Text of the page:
And when I was in the Amazon writing my book The Burning Season, of course, there were many landowners and local wealthy people who were aggressively—no one threatened me, but they were not happy I was telling that story. There are people who are much more vulnerable now whose lives I wrote about who are—you know, who are truly in danger from government policy.
So it’s not so much—my concerns aren’t so much for—with pushback against my writing as they are with the real pressures that can, you know, kill people. Or like the head of the space agency in Brazil who was forced to resign by the president because his agency was accurately charting the deforestation rise in the Amazon. You know, that’s devastating to me. And that’s the—that’s the part of government policy that needs to be really aggressively reported and shared so that hopefully there can be some shift in things.
FASKIANOS: Thank you. Next question.
OPERATOR: Our next question will come from Kenyon Community College.
Q: Hi. I’m Helen Cunningham from Kenyon College.
And a lot of people on this call are students. As students, what action can we take to advance the issue of climate change domestically in America and abroad? And how can we be most effective in making political change?
REVKIN: Great question. And you know, I’ve written quite a bit about the—well, I haven’t been writing so much lately. I’ve been on social media a lot. And in past years I’ve written a lot about youth—the role of youth, and at Pace University I taught six years of courses in environmental communication.
The thing that I would think is most valuable is to engage, for example, on the Fridays for Future push, which is, again, aimed at political change for sure globally and, you know, where it’s relevant nationally or at the state level. What I would love to see is for a next chapter in that activism to focus more internally. One thing I’ve been excited to see, even in areas of low incomes and schools with low capacity, is where students, they march not just out to strike but they go into he boiler room of the school and say, hey, how much oil are we using to heat our school and how much—what can we do to cut our energy budget—energy use. Or they look at—they work—at Pace University a group of students is one of the—part of a class that we taught there, a clinic—we had a class that’s an environmental clinic, and the students engaged with the food services company that supplies food for the cafeteria to see if—this is not so much on climate, but on whether they can get locally sourced food or humane—shift toward—away from meat and the like. And so the students were engaging with the school as a system, not just as a place to learn. The more of that, the better.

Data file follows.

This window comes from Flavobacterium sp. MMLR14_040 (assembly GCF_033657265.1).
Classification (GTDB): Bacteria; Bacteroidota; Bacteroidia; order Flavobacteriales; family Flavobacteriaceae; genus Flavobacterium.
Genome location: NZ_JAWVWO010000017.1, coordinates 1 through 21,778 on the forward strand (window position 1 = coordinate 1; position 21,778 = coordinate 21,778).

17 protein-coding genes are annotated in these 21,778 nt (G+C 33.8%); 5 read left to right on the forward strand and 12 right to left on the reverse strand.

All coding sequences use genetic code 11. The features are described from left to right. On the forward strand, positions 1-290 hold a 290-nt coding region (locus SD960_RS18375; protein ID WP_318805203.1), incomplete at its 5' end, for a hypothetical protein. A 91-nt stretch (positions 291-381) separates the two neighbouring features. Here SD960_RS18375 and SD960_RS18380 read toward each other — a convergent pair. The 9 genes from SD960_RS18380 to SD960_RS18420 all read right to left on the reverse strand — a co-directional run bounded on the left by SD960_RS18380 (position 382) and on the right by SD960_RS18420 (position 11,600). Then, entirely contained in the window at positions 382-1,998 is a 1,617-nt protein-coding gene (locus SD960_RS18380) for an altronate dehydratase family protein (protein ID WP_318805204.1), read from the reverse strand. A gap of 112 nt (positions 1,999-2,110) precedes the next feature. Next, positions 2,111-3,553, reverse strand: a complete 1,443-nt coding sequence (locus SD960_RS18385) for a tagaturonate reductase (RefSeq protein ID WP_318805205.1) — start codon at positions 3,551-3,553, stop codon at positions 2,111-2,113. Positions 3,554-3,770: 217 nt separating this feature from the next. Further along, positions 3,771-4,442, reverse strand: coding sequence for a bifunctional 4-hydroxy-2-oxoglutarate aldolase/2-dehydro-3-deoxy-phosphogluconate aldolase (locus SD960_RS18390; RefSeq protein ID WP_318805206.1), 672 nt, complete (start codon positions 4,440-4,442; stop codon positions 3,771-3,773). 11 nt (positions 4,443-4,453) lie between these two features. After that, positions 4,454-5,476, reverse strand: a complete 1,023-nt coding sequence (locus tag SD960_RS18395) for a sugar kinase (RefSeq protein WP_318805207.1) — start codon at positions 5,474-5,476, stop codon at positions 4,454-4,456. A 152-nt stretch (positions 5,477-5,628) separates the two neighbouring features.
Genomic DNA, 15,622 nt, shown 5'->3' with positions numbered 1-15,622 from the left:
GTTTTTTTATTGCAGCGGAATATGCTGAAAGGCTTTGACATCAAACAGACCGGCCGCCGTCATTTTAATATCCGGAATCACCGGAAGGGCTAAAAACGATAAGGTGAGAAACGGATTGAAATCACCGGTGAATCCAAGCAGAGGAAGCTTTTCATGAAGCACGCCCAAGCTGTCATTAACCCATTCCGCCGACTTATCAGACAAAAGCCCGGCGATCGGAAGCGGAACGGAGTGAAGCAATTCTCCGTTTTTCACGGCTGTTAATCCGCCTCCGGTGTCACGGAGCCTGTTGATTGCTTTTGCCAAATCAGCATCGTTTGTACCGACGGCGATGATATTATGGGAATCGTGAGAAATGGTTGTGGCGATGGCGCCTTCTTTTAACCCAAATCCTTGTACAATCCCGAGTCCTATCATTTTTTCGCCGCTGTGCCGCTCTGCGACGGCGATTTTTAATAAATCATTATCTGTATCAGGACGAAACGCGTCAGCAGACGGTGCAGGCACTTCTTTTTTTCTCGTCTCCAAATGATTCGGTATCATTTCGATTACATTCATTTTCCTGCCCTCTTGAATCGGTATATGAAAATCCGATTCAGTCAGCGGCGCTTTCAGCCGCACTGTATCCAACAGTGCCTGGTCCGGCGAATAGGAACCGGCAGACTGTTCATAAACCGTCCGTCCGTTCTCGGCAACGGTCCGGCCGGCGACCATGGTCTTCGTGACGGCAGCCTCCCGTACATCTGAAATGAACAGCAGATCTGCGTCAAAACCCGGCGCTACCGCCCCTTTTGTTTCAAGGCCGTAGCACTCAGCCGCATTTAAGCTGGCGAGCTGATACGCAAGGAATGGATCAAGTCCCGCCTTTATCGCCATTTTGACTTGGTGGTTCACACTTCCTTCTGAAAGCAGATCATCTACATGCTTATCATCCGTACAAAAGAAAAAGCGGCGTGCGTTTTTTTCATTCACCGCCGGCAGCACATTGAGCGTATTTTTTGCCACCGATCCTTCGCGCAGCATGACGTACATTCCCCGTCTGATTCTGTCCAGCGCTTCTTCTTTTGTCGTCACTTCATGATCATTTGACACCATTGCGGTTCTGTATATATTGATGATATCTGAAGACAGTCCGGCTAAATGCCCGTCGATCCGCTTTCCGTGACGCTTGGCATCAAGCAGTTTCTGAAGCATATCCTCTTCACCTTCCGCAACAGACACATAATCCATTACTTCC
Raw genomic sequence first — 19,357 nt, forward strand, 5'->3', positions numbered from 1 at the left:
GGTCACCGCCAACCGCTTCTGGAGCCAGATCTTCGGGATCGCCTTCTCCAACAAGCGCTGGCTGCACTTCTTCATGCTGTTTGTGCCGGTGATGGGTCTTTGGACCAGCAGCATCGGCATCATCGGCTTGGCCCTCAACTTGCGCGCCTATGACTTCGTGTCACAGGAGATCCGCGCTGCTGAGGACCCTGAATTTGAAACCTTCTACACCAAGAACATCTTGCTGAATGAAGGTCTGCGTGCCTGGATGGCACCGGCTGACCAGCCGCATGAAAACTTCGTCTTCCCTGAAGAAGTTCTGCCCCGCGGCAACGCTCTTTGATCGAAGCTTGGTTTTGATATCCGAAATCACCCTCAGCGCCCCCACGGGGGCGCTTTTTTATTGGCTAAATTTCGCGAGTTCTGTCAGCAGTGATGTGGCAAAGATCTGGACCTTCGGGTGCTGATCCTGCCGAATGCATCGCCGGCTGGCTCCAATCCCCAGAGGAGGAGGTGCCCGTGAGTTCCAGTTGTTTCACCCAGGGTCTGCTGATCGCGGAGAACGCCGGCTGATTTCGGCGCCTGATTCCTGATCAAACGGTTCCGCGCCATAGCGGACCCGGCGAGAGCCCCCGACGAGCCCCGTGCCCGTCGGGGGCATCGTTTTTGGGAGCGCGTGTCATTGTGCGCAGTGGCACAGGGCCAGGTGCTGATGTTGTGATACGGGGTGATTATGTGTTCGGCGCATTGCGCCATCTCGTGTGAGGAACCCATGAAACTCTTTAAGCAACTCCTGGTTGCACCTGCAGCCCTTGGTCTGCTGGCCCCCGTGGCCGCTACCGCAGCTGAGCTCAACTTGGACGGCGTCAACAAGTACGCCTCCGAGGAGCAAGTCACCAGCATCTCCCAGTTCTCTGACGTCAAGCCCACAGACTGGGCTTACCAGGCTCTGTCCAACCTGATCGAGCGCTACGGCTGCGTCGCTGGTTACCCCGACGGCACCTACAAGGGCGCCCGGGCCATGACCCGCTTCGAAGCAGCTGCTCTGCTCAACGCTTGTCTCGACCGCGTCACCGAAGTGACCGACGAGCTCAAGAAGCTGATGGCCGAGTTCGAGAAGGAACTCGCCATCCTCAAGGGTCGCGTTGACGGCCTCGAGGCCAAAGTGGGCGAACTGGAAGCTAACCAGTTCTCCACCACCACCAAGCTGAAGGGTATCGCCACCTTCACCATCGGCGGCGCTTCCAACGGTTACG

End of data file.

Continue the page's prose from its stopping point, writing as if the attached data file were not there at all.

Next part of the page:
And I’ve seen this in Kentucky. I’ve seen it in The Bronx. There’s a high school for energy and technology in The Bronx where they do a boiler-room tour as part of their learning, which is awesome. And if you Google for “boiler room tour” and “Revkin,” you’ll see that even AOC liked one of my tweets about this because the school in The Bronx caught her attention. And so I think that’s a next step.
Q: Thank you.
FASKIANOS: Thank you. Next question.
OPERATOR: Our next question will be from the University of North Florida.
Q: Hi. This is Nancy Soderberg calling. Thanks so much for doing this. This is really wonderful.
REVKIN: Thank you.
Q: I run a public service leadership program trying to get students involved in public service issues, including climate, and you mentioned in your opening remarks how students might enter the field and get students a lot of internships. And just wonder if you could sort of put some food for thought out there if they want to have a career in this field. What’s the best way for them in undergraduate and then later to get involved? And which organizations would you recommend they take a look at?
REVKIN: Oh boy. There is—well, part of what I said at the initial discussion was that there’s something for everyone, meaning whether you’re in the arts, education, whether you’re a psychologist, whether you go into business, there’s some way you can shape your career path around something related to building a safer relationship with climate. So it’s really a menu, you know.
And that’s where it becomes more of a motivational thing. It’s not so much any particular job that can get you on a path toward having some impact on this tough issue. Every job can if you find the niche or the way—there are ways to communicate. One of the challenges right now—I just got an email yesterday from a—someone who graduated from Columbia’s—the Earth Institute’s master’s program who’s working in Westchester County, New York, on climate there—Climate Smart plan, and their challenge is trying to communicate—find other municipalities who are facing similar challenges so they can share information and accelerate progress. And that to me perfectly crystallizes this—the possibilities, the frontiers that are there.